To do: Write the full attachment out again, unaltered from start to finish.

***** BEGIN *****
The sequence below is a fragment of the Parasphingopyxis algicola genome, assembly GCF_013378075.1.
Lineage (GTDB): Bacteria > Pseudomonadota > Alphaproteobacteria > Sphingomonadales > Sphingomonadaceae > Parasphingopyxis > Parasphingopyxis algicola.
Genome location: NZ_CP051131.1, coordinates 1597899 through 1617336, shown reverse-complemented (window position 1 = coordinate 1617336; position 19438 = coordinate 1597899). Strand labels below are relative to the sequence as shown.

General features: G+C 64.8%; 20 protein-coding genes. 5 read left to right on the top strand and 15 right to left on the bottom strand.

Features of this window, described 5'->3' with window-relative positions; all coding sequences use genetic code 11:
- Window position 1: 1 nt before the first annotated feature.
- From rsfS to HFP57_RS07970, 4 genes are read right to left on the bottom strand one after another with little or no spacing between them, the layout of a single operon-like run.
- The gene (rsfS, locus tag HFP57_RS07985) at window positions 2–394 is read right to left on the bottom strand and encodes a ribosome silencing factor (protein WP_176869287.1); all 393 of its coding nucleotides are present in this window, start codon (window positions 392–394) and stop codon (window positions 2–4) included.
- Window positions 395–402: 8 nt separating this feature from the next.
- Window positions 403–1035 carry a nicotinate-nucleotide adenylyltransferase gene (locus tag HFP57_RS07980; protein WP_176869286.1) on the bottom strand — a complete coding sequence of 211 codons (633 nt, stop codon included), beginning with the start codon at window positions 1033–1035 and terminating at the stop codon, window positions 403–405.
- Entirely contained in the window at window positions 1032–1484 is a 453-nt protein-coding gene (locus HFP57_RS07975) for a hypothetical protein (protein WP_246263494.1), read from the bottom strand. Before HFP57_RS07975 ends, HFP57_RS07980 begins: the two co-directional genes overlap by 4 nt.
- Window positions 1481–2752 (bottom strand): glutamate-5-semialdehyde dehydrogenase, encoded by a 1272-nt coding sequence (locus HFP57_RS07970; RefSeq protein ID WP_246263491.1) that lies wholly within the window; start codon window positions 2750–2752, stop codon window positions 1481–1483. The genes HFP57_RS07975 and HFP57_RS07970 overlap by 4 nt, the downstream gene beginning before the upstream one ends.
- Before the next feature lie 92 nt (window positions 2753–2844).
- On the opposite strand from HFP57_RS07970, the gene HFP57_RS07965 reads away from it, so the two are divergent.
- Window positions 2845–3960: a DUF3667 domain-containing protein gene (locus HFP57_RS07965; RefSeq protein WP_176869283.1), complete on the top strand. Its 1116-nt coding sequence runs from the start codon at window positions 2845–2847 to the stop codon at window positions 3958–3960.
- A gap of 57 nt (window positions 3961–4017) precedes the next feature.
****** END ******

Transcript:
The sequence below is a fragment of the Parasphingopyxis algicola genome, assembly GCF_013378075.1.
Lineage (GTDB): Bacteria > Pseudomonadota > Alphaproteobacteria > Sphingomonadales > Sphingomonadaceae > Parasphingopyxis > Parasphingopyxis algicola.
Genome location: NZ_CP051131.1, coordinates 1597899 through 1617336, shown reverse-complemented (window position 1 = coordinate 1617336; position 19438 = coordinate 1597899). Strand labels below are relative to the sequence as shown.

General features: G+C 64.8%; 20 protein-coding genes. 5 read left to right on the top strand and 15 right to left on the bottom strand.

Features of this window, described 5'->3' with window-relative positions; all coding sequences use genetic code 11:
- Window position 1: 1 nt before the first annotated feature.
- From rsfS to HFP57_RS07970, 4 genes are read right to left on the bottom strand one after another with little or no spacing between them, the layout of a single operon-like run.
- The gene (rsfS, locus tag HFP57_RS07985) at window positions 2–394 is read right to left on the bottom strand and encodes a ribosome silencing factor (protein WP_176869287.1); all 393 of its coding nucleotides are present in this window, start codon (window positions 392–394) and stop codon (window positions 2–4) included.
- Window positions 395–402: 8 nt separating this feature from the next.
- Window positions 403–1035 carry a nicotinate-nucleotide adenylyltransferase gene (locus tag HFP57_RS07980; protein WP_176869286.1) on the bottom strand — a complete coding sequence of 211 codons (633 nt, stop codon included), beginning with the start codon at window positions 1033–1035 and terminating at the stop codon, window positions 403–405.
- Entirely contained in the window at window positions 1032–1484 is a 453-nt protein-coding gene (locus HFP57_RS07975) for a hypothetical protein (protein WP_246263494.1), read from the bottom strand. Before HFP57_RS07975 ends, HFP57_RS07980 begins: the two co-directional genes overlap by 4 nt.
- Window positions 1481–2752 (bottom strand): glutamate-5-semialdehyde dehydrogenase, encoded by a 1272-nt coding sequence (locus HFP57_RS07970; RefSeq protein ID WP_246263491.1) that lies wholly within the window; start codon window positions 2750–2752, stop codon window positions 1481–1483. The genes HFP57_RS07975 and HFP57_RS07970 overlap by 4 nt, the downstream gene beginning before the upstream one ends.
- Before the next feature lie 92 nt (window positions 2753–2844).
- On the opposite strand from HFP57_RS07970, the gene HFP57_RS07965 reads away from it, so the two are divergent.
- Window positions 2845–3960: a DUF3667 domain-containing protein gene (locus HFP57_RS07965; RefSeq protein WP_176869283.1), complete on the top strand. Its 1116-nt coding sequence runs from the start codon at window positions 2845–2847 to the stop codon at window positions 3958–3960.
- A gap of 57 nt (window positions 3961–4017) precedes the next feature.